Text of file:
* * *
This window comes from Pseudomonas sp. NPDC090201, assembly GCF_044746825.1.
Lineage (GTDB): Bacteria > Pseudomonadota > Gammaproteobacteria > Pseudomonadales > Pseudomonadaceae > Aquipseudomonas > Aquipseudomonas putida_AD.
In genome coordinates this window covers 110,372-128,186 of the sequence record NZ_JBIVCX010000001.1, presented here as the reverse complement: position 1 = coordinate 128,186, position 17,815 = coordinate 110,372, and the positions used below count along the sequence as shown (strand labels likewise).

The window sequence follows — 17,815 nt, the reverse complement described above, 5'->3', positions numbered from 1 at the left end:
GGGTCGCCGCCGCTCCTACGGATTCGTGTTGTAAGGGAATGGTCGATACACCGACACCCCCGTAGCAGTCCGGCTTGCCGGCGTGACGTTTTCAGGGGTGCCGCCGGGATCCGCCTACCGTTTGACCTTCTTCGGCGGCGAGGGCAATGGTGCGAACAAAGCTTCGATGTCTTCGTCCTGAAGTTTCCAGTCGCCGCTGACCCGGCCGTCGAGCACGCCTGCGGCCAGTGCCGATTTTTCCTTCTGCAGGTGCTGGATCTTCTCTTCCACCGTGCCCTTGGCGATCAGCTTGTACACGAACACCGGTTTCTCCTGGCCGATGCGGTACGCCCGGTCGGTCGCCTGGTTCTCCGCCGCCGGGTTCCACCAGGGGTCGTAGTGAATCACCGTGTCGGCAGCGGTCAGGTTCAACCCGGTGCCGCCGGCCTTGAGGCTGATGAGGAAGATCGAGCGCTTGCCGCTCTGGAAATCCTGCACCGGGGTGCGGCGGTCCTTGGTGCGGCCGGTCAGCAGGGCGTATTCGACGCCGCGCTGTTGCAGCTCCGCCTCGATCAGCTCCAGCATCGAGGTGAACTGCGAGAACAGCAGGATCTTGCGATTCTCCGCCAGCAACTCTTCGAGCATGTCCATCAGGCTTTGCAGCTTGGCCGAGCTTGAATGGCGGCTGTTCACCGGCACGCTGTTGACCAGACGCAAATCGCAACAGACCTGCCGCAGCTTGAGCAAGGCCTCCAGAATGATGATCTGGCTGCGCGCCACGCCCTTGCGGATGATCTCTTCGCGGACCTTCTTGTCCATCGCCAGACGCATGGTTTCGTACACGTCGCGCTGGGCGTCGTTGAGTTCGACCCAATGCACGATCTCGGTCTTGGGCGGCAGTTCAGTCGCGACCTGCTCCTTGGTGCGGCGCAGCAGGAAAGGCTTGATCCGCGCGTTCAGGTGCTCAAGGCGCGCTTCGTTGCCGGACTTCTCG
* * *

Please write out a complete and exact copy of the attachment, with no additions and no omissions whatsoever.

This window comes from Pseudomonas sp. NPDC090201, assembly GCF_044746825.1.
Lineage (GTDB): Bacteria > Pseudomonadota > Gammaproteobacteria > Pseudomonadales > Pseudomonadaceae > Aquipseudomonas > Aquipseudomonas putida_AD.
In genome coordinates this window covers 110,372-128,186 of the sequence record NZ_JBIVCX010000001.1, presented here as the reverse complement: position 1 = coordinate 128,186, position 17,815 = coordinate 110,372, and the positions used below count along the sequence as shown (strand labels likewise).

The window sequence follows — 17,815 nt, the reverse complement described above, 5'->3', positions numbered from 1 at the left end:
GGGTCGCCGCCGCTCCTACGGATTCGTGTTGTAAGGGAATGGTCGATACACCGACACCCCCGTAGCAGTCCGGCTTGCCGGCGTGACGTTTTCAGGGGTGCCGCCGGGATCCGCCTACCGTTTGACCTTCTTCGGCGGCGAGGGCAATGGTGCGAACAAAGCTTCGATGTCTTCGTCCTGAAGTTTCCAGTCGCCGCTGACCCGGCCGTCGAGCACGCCTGCGGCCAGTGCCGATTTTTCCTTCTGCAGGTGCTGGATCTTCTCTTCCACCGTGCCCTTGGCGATCAGCTTGTACACGAACACCGGTTTCTCCTGGCCGATGCGGTACGCCCGGTCGGTCGCCTGGTTCTCCGCCGCCGGGTTCCACCAGGGGTCGTAGTGAATCACCGTGTCGGCAGCGGTCAGGTTCAACCCGGTGCCGCCGGCCTTGAGGCTGATGAGGAAGATCGAGCGCTTGCCGCTCTGGAAATCCTGCACCGGGGTGCGGCGGTCCTTGGTGCGGCCGGTCAGCAGGGCGTATTCGACGCCGCGCTGTTGCAGCTCCGCCTCGATCAGCTCCAGCATCGAGGTGAACTGCGAGAACAGCAGGATCTTGCGATTCTCCGCCAGCAACTCTTCGAGCATGTCCATCAGGCTTTGCAGCTTGGCCGAGCTTGAATGGCGGCTGTTCACCGGCACGCTGTTGACCAGACGCAAATCGCAACAGACCTGCCGCAGCTTGAGCAAGGCCTCCAGAATGATGATCTGGCTGCGCGCCACGCCCTTGCGGATGATCTCTTCGCGGACCTTCTTGTCCATCGCCAGACGCATGGTTTCGTACACGTCGCGCTGGGCGTCGTTGAGTTCGACCCAATGCACGATCTCGGTCTTGGGCGGCAGTTCAGTCGCGACCTGCTCCTTGGTGCGGCGCAGCAGGAAAGGCTTGATCCGCGCGTTCAGGTGCTCAAGGCGCGCTTCGTTGCCGGACTTCTCG